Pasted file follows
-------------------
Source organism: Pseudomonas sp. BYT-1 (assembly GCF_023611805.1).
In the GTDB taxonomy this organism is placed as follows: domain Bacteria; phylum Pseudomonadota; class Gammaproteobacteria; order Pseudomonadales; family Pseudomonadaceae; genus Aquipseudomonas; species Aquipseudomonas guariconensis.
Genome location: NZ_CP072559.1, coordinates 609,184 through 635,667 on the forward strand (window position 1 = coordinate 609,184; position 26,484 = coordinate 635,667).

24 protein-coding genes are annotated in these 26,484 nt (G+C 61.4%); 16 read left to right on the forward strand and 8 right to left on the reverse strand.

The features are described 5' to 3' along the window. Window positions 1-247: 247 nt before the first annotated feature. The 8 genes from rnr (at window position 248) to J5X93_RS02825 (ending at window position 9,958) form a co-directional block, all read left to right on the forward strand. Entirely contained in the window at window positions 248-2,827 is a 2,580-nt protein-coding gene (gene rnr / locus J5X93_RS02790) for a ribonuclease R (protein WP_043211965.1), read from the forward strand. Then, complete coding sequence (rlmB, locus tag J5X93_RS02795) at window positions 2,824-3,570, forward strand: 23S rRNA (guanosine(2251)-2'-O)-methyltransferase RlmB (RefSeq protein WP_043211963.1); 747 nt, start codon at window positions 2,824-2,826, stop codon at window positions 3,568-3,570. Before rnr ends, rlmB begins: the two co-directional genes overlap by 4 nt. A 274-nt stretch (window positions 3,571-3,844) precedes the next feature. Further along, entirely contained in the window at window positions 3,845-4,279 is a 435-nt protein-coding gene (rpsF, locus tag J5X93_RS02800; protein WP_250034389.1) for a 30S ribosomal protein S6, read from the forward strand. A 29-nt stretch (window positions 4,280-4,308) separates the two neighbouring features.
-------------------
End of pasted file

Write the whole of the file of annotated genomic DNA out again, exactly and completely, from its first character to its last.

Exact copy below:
Source organism: Pseudomonas sp. BYT-1 (assembly GCF_023611805.1).
In the GTDB taxonomy this organism is placed as follows: domain Bacteria; phylum Pseudomonadota; class Gammaproteobacteria; order Pseudomonadales; family Pseudomonadaceae; genus Aquipseudomonas; species Aquipseudomonas guariconensis.
Genome location: NZ_CP072559.1, coordinates 609,184 through 635,667 on the forward strand (window position 1 = coordinate 609,184; position 26,484 = coordinate 635,667).

24 protein-coding genes are annotated in these 26,484 nt (G+C 61.4%); 16 read left to right on the forward strand and 8 right to left on the reverse strand.

The features are described 5' to 3' along the window. Window positions 1-247: 247 nt before the first annotated feature. The 8 genes from rnr (at window position 248) to J5X93_RS02825 (ending at window position 9,958) form a co-directional block, all read left to right on the forward strand. Entirely contained in the window at window positions 248-2,827 is a 2,580-nt protein-coding gene (gene rnr / locus J5X93_RS02790) for a ribonuclease R (protein WP_043211965.1), read from the forward strand. Then, complete coding sequence (rlmB, locus tag J5X93_RS02795) at window positions 2,824-3,570, forward strand: 23S rRNA (guanosine(2251)-2'-O)-methyltransferase RlmB (RefSeq protein WP_043211963.1); 747 nt, start codon at window positions 2,824-2,826, stop codon at window positions 3,568-3,570. Before rnr ends, rlmB begins: the two co-directional genes overlap by 4 nt. A 274-nt stretch (window positions 3,571-3,844) precedes the next feature. Further along, entirely contained in the window at window positions 3,845-4,279 is a 435-nt protein-coding gene (rpsF, locus tag J5X93_RS02800; protein WP_250034389.1) for a 30S ribosomal protein S6, read from the forward strand. A 29-nt stretch (window positions 4,280-4,308) separates the two neighbouring features.